April 6th to April 14th: Let's all go to Chinatown!!!!:
We rolled into China by train and it was a culture shock to say the least. The landscape of south China was spectacular, huge jagged limestone pointy mountains covered in green, rice paddies, and rivers contrasting the huge smog producing factories, and decayed tenement brick housing. The villages were extremely poor but often fascinating, everything made of red brick with narrow (4 to 5 ft) dirts roads winding between things. It was like the setting of all ninja movies but I didn't realize these towns really exist (hey I'm just a physist after all).
On the Chinese train, no one spoke English except for an English couple (coincidence?) from England who spoke English with English accents. So for 48 hrs we spoke English with Garrin and Karima and played cards, read, and shared tea that Joey has carried in his backpack for 78 days. There is something really Marco Polo or at least Phileas Fogg about trading tea in rickety train cabin headed through China.
We stopped first in Nanning and got a full on taste of a world that really doesn't care that you don't speak Chinese (and they hate when you call it Manderin). It was actually kind of nice after traveling through the moderately touristy Southeast Asia. (Cambodia is totally like so trendy you know...EVERYONE goes there).
Beijing was a bit of a culture shock, people drive cars again instead of everyone on a motorbike, probably due to the weather, but it was a surprise to see 4 wheel vehicles that weren't being pulled by animals. We rolled on and got off in Beijing and went straight to Tianneman Square. Luckily, there we no massacres on the day we arrived. After a hellish 3 hrs of asking 1239012937 people "Do you speak English" we stumbled onto a hotel (after 4 tries) with an English speaker. We checked in and Beijing rock city got a taste of Albert Einstein superstar.
We went out hard to the bars and it's amazing how these reserved people step it up. Every bar had people dancing on the tables and it was the first place where I've seen a bar that served "Absinthe Red Bull" as a specialty drink. Gnarly.
We went to a Kung Fu show done by Shaolin fighting monks. They broke metal with their foreheads and did kicks that involved doing cartwheels, but using their bare head as a pivot point instead of their hands. The monks taught me that "The sun weaves a rainbow through the sky in the path to true Enlightment". Yeah, Buddha is cool if he can make me a ninja.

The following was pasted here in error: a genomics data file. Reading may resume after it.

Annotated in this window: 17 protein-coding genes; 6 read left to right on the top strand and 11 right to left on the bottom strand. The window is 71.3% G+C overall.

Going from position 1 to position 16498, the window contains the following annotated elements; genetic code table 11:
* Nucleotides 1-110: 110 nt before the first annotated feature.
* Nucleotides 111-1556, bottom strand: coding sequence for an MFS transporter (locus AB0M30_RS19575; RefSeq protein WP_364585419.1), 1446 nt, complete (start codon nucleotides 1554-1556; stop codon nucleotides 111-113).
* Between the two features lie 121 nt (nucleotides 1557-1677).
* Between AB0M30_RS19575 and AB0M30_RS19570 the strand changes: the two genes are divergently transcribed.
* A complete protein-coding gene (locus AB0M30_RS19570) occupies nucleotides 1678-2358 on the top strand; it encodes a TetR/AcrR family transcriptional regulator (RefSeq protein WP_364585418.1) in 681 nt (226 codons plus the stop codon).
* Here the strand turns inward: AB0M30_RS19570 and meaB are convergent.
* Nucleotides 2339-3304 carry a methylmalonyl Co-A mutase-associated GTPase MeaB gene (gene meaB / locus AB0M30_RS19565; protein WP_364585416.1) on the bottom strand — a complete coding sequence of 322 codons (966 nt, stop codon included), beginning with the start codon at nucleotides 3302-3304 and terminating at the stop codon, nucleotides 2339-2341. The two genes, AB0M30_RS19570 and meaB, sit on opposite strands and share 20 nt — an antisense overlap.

Then we went on a trek. There is this really, really, really, long wall in China. In fact, it is so long you could actually say it's great. We trekked for 10 km down this Great Wall. 10 km is not far, but some genius of an emperor decided to build the wall on the top of a giant chain of mountains to piss off Genghis Kahn and the Mongol invaders. This made 10 km a bit a a hike, but the scenery was specutacular. In fact, keep this on the DL, but we stole several pieces of a the Great Wall so we can start building our own back at Barns Lane in Pennsylvania. But I digress....
Yeah, we also went to the Forbidden City. No wonder it was forbidden...now that it's the "Only Forbidden if you won't pay 60 Yuan City" there are more tour groups rolling through with more film equipment than Steven Speilberg's entourage. On the upside, we were very excited to see one of my equations (E = mc2) posted above a highway in 6 foot tall letters next to the equation for the pull of gravity based on mass and radius of two spheres. No wonder people think all Asian people are smart. In America we just put signs with Hooters girls above our highways.
Speaking of stereotypes, in America there is a stereotype about Asian automobile drivers. Thanks to Joey there is now a stereotype about American bicycle riders in China and Vietnam. Sorry USA.
That brings us up to today, when we're anxiously awaiting word on when we can get a train ticket to Mongolia so we can mix it up with the nomads like us. Cheers!!!!
- Albert Einstein